The Netherlands does not have to repatriate a group of 23 IS women and their 56 children currently living in camps in northern Syria, the Supreme Court’s advocate general said in recommendations on Friday.
Lodewijk Valk, whose advice is usually adopted by the court, said in his opinion that appeal court judges in The Hague were right when they said the decision about whether or not to bring back them back is a political rather than a human rights issue.
Nevertheless, this does not mean the the state should not take action, Valk said. ‘In particular, there is a lot to be said for the repatriation of the children,’ the advocate general said. ‘The wrong choices made by their parents should not be used against them.’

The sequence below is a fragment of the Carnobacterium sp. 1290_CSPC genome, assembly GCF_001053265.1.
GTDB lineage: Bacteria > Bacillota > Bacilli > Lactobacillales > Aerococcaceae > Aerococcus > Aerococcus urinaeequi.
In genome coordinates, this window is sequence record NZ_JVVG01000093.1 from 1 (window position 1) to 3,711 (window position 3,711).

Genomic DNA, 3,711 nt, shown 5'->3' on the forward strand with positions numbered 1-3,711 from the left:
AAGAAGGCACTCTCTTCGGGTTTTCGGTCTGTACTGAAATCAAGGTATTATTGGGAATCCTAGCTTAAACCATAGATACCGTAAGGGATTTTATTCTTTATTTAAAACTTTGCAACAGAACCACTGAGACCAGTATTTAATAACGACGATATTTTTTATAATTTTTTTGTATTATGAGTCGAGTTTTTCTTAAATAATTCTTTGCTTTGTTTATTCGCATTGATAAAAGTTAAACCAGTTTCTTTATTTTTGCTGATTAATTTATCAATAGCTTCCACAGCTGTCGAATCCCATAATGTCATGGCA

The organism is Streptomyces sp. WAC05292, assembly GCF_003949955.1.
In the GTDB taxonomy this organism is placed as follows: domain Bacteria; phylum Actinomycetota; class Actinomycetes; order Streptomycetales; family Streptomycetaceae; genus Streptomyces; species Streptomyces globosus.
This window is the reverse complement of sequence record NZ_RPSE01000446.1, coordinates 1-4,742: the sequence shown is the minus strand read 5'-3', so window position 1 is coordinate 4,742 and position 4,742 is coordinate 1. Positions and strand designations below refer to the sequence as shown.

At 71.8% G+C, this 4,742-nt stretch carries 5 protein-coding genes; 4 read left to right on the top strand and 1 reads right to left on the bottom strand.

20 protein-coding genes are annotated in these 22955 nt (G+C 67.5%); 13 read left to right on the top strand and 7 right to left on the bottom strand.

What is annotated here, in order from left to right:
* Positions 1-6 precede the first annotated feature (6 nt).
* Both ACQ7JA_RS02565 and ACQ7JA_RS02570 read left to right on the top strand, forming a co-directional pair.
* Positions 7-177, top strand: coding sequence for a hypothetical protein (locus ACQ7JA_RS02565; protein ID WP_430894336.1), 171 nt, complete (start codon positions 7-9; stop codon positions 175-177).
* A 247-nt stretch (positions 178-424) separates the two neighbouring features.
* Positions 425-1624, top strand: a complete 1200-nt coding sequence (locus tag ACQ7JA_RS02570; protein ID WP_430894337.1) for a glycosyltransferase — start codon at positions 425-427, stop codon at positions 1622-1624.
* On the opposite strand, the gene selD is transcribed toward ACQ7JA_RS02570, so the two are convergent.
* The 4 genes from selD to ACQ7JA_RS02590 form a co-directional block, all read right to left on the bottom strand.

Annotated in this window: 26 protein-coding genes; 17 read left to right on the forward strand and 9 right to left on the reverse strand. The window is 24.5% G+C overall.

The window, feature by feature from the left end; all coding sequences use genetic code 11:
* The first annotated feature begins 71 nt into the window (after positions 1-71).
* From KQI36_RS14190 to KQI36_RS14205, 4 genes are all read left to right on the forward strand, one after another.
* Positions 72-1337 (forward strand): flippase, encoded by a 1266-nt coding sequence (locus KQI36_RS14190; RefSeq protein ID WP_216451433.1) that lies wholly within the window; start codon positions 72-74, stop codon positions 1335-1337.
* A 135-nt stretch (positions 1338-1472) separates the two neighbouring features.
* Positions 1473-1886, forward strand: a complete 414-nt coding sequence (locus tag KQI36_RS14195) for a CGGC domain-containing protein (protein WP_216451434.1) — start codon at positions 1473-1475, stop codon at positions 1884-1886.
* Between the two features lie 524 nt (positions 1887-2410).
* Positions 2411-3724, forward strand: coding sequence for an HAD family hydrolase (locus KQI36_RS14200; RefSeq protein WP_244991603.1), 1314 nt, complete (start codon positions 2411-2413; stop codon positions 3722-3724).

This means that each case has to be looked at individually, Valk said. In some cases, the woman may have been young and not had a choice about whether to join the caliphate. He also indicated the case would have been more likely to succeed if it only concerned the children.
Lawyers for the women say they opted for a mass claim because the Kurdish fighters had indicated they would only release the children with their mothers.
The Supreme Court will give its ruling before the summer.
The government has said it will not actively try to bring Dutch nationals back because, it is too dangerous for civil servants to make the trip. The issue has divided the cabinet and both the VVD and CDA are opposed to bringing the children, most of whom are under the age of 6, back.
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